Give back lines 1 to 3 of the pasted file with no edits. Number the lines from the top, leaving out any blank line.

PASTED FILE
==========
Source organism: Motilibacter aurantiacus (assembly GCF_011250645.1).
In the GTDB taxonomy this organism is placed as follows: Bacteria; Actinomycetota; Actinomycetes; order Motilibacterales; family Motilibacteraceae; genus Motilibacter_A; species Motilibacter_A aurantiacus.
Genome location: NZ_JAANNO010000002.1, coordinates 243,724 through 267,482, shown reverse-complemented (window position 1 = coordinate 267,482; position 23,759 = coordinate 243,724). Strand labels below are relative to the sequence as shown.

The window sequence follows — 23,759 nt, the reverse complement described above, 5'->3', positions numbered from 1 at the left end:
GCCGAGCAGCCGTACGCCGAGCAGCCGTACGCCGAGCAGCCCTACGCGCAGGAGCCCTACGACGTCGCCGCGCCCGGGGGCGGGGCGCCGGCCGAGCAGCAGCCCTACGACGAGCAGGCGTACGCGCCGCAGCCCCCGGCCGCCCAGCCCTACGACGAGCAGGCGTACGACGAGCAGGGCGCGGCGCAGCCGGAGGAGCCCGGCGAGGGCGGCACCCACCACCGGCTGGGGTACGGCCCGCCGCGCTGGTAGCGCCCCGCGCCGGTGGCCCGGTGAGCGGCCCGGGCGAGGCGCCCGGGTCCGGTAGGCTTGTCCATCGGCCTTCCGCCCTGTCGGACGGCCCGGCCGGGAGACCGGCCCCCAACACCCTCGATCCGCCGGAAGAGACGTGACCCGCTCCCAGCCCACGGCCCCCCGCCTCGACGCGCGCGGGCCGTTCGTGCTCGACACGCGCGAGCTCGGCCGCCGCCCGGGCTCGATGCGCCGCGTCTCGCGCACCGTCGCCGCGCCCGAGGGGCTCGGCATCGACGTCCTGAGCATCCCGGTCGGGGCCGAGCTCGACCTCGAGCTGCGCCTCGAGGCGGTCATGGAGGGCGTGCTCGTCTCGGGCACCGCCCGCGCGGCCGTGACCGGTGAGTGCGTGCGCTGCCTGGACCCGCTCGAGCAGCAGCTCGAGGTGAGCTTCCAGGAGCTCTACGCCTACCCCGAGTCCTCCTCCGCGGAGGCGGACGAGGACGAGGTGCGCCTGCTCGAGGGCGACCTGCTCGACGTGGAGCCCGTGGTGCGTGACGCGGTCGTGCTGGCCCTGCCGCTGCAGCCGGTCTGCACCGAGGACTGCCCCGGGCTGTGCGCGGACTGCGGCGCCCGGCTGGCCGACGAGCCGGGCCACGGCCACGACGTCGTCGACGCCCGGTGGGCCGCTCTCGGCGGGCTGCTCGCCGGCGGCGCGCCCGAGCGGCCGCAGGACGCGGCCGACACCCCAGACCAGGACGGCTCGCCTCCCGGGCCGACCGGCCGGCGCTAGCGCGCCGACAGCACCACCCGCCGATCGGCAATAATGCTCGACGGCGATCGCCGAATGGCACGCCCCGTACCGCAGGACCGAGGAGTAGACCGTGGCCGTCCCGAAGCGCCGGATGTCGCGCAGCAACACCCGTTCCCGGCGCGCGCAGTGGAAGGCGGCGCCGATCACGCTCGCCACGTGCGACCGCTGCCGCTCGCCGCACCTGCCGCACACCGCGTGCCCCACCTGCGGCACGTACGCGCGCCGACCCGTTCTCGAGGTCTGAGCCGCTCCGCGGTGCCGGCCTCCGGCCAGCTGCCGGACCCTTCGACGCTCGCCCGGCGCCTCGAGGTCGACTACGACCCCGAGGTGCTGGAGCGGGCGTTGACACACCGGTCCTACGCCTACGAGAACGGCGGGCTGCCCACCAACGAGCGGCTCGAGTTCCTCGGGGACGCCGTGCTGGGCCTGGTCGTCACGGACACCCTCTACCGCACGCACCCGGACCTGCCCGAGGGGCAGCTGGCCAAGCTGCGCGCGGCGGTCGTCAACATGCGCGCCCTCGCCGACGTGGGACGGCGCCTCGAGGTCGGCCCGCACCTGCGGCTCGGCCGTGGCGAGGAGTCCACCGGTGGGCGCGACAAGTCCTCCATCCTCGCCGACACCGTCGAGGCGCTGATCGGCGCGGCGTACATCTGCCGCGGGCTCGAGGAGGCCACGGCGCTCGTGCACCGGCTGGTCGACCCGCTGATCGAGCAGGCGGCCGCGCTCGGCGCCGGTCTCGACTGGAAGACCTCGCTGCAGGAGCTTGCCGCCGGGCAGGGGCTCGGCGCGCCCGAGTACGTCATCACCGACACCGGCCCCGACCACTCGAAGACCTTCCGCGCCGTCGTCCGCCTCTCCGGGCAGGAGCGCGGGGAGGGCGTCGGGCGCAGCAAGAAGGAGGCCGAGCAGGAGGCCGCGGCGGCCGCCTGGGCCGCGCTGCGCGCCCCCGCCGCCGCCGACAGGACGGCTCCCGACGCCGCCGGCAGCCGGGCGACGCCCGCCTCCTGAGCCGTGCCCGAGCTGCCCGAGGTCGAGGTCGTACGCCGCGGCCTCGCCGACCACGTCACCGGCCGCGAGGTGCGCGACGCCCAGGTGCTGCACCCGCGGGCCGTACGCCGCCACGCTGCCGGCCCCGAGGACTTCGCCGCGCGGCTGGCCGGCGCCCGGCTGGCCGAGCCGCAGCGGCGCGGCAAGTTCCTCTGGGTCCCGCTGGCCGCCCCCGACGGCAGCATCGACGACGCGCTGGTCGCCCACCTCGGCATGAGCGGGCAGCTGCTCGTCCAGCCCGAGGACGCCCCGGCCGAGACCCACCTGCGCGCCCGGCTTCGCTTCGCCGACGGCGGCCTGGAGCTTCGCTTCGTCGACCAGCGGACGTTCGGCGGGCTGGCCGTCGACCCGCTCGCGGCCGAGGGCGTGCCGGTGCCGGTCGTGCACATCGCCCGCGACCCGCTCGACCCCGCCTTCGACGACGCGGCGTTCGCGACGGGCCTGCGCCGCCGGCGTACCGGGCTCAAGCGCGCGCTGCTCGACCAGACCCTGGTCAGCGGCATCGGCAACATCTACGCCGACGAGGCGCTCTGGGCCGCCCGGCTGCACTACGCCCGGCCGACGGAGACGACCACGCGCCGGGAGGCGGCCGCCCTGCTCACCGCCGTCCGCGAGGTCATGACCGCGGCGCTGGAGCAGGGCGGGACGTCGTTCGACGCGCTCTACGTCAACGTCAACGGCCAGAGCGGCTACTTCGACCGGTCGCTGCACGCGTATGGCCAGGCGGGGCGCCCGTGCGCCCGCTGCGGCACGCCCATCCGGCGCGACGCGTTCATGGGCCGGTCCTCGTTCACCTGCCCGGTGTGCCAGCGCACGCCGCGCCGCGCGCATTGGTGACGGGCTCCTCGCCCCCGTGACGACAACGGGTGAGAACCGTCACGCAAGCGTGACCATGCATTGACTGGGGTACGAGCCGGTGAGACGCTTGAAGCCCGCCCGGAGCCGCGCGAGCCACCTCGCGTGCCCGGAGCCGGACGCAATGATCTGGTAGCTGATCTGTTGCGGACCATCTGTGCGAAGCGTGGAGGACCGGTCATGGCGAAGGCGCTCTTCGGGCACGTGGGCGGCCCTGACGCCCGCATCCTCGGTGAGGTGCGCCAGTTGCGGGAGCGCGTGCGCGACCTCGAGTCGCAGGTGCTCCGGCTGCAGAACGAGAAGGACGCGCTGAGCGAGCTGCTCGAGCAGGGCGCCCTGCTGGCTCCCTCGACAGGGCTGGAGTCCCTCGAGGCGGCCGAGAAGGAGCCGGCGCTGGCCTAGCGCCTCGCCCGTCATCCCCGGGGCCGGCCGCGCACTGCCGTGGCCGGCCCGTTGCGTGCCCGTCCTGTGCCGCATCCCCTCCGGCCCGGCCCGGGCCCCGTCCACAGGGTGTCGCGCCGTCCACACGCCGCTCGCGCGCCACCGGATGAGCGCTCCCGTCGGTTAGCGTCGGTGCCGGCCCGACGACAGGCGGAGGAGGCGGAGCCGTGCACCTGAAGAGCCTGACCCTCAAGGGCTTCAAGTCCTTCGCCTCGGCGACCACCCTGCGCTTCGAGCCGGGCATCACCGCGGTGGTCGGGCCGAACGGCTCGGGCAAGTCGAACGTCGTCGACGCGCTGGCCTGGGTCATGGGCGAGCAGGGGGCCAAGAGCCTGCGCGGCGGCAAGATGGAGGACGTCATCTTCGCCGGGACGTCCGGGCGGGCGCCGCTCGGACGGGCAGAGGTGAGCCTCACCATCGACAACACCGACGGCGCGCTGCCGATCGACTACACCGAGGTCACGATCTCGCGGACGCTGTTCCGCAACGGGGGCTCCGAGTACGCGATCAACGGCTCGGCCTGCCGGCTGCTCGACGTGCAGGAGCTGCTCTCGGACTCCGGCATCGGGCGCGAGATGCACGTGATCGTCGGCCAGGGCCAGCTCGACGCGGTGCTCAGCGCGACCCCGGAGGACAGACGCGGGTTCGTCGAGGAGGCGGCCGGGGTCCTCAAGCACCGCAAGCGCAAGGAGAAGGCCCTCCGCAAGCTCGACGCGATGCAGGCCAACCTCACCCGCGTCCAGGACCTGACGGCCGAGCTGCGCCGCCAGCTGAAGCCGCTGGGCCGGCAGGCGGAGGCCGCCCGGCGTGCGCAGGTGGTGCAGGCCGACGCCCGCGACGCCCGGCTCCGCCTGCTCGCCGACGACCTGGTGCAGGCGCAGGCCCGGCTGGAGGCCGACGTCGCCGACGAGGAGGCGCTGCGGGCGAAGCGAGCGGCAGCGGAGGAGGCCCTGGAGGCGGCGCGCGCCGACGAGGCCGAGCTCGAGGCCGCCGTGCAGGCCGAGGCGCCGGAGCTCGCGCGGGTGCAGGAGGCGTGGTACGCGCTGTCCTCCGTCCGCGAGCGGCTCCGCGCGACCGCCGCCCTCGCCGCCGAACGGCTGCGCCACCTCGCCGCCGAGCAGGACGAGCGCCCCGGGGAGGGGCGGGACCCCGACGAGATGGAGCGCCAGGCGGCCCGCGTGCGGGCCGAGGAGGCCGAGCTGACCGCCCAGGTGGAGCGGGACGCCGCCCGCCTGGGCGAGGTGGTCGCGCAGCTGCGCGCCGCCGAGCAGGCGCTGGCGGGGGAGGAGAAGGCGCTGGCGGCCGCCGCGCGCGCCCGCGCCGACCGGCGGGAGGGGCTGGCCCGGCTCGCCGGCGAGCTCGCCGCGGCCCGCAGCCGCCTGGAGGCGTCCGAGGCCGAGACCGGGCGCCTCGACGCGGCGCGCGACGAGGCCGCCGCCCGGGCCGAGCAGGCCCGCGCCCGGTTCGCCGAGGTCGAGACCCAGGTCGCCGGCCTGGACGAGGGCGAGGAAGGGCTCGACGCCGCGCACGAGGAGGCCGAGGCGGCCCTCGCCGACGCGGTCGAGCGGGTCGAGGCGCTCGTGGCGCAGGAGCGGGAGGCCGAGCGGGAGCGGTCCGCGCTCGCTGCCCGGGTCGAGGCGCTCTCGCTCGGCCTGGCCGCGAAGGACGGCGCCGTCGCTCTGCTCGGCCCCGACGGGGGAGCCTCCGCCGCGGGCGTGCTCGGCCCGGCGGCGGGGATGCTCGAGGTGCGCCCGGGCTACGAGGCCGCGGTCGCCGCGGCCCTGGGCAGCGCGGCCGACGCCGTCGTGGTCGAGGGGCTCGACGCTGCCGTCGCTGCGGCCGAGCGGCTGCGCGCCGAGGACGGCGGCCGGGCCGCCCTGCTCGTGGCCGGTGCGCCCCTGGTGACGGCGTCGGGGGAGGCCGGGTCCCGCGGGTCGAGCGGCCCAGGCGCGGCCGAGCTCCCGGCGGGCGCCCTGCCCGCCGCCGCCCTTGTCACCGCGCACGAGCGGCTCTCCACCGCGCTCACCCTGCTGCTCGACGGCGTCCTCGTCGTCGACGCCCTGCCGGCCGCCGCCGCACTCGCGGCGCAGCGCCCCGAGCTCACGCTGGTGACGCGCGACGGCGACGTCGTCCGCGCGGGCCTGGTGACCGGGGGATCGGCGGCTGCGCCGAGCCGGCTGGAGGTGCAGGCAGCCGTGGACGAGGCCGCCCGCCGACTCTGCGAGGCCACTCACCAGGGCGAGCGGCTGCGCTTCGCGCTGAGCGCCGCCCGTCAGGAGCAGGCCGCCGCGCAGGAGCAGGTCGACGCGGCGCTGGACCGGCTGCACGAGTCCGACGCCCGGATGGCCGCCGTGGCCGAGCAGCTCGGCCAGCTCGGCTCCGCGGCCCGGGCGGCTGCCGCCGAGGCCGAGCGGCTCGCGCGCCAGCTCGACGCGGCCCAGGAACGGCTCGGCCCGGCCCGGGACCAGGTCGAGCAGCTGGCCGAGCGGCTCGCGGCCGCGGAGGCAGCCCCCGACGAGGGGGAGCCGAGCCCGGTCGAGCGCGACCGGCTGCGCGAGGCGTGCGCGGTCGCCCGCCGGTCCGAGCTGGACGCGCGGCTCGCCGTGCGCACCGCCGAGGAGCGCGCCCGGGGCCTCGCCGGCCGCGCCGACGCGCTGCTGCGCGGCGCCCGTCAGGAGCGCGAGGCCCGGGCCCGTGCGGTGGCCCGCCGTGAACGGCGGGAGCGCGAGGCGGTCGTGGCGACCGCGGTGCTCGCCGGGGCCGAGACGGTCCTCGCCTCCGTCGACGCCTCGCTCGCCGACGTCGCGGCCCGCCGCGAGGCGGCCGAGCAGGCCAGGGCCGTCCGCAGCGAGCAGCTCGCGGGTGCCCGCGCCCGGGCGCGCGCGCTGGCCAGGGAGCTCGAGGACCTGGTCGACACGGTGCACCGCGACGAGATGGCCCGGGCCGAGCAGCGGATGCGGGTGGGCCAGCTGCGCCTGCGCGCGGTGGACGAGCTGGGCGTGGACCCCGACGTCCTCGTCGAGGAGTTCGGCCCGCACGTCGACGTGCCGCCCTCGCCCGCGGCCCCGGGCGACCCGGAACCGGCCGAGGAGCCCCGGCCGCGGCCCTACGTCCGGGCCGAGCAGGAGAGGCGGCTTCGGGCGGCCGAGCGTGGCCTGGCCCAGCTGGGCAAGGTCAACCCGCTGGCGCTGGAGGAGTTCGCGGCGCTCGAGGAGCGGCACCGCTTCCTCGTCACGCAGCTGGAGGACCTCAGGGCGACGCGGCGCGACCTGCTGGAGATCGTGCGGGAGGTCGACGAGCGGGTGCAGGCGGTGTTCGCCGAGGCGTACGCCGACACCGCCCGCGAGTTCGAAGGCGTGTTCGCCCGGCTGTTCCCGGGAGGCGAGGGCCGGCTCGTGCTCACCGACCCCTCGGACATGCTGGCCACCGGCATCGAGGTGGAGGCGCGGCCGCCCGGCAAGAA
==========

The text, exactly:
Source organism: Motilibacter aurantiacus (assembly GCF_011250645.1).
In the GTDB taxonomy this organism is placed as follows: Bacteria; Actinomycetota; Actinomycetes; order Motilibacterales; family Motilibacteraceae; genus Motilibacter_A; species Motilibacter_A aurantiacus.
Genome location: NZ_JAANNO010000002.1, coordinates 243,724 through 267,482, shown reverse-complemented (window position 1 = coordinate 267,482; position 23,759 = coordinate 243,724). Strand labels below are relative to the sequence as shown.